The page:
Chesterfield food bank

The easiest way to get food from a Chesterfield  food bank is to call Citizens Advice (opens in new tab), where an adviser will be able to issue you with a voucher to get an emergency food parcel from your local food bank.

In 2020, more pain walked through the doors

of the Chesterfield Food Bank than ever before. Within weeks of Gov. Ralph Northam’s executive order in March to “shelter at home,” and the subsequent shuttering of entire sectors of the economy, food supplies were disappearing from the shelves at the nonprofit’s warehouse on Iron Bridge Road.

“We had to pivot on a dime,” says Kim Hill, president and chief executive of the food bank. This year the nonprofit has seen a 200% increase in recipients, or clients, compared to 2019, and the amount of food distributed has nearly tripled, from 1.5 million pounds in 2019 (January to October) to 3.4 million pounds during the same period in 2020.

The food bank, which has grown every year since its inception in 2010, was already serving more than 60% of the county’s hunger needs before the pandemic. This year, the nonprofit is feeding people from across the region.

In addition to increasing numbers of county residents seeking help, roughly 20% of the food bank’s clients are now coming from outside of Chesterfield food bank (Henrico, Richmond, Petersburg, Hopewell, Colonial Heights, even as far as away as Cumberland), which has forced the organization to add new distribution sites – there are now seven total – and dramatically expand its summer feeding program for children, which serves those on free and reduced-price lunches when school isn’t in session. It’s also shifted how it distributes food, relying on a drive-thru format to reduce the potential spread of the novel coronavirus. This summer, the Friday night distributions regularly drew upward of 500 cars, at times backing up traffic on Iron Bridge Road for more than 2 miles. During the early months of the pandemic, the food bank was routinely serving 1,800 to 2,400 recipients on Friday nights.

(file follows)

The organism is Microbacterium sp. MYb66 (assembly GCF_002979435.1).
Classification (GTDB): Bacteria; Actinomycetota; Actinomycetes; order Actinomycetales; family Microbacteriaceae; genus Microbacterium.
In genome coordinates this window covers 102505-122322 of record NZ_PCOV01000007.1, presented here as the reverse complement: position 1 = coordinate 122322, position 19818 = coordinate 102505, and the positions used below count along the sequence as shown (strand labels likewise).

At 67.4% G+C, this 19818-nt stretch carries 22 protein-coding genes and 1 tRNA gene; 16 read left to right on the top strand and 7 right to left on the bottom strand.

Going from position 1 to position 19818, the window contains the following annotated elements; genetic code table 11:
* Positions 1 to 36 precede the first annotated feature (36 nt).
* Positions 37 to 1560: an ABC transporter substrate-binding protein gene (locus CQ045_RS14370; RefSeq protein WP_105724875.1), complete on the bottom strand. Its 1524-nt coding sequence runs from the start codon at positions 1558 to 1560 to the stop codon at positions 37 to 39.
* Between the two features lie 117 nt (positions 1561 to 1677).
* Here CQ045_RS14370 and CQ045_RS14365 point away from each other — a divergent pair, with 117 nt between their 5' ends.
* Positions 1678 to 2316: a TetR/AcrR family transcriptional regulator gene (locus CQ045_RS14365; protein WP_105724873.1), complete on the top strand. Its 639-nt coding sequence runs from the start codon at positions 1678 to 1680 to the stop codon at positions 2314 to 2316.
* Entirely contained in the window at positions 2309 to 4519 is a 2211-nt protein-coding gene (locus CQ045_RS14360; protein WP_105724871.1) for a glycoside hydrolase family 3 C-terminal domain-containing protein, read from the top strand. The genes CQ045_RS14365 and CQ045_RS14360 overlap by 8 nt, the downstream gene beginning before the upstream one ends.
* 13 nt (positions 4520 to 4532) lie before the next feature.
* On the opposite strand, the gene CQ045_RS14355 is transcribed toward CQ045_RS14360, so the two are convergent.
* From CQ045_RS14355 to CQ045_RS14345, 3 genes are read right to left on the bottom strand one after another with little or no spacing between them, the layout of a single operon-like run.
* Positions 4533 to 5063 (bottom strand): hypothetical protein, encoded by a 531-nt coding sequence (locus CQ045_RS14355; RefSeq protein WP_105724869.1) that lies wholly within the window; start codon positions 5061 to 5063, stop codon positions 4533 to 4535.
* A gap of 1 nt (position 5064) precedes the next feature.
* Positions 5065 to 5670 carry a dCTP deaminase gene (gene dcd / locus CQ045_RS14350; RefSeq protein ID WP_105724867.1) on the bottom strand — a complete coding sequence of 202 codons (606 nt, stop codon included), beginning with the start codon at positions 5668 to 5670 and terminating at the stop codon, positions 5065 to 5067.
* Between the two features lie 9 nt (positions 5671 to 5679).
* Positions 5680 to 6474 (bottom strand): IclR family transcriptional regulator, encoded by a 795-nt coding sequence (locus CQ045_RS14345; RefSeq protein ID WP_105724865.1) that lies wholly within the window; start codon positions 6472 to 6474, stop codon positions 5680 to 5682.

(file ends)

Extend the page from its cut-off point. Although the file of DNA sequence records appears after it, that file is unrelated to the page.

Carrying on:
The rise in demand has served to strengthen the food bank’s partnerships with local churches and other faith-based groups, Hill says, along with the school system and the county. The food bank has received $561,000 in CARES Act funding from the county this year, which has helped with food purchases and the installation of a new walk-in cooler and freezer, in addition to graveling over an auxiliary parking lot behind the nonprofit’s warehouse to pull traffic off of Iron Bridge Road. The Chesterfield Education Foundation also granted the food bank $75,000 to help expand its feeding program for school children.

In the height of the pandemic, when a lot of things were closed and people were really losing employment, our applications just skyrocketed,” Rogers says. “Nonprofits like the food bank are key to helping us reach those people who aren’t eligible.”


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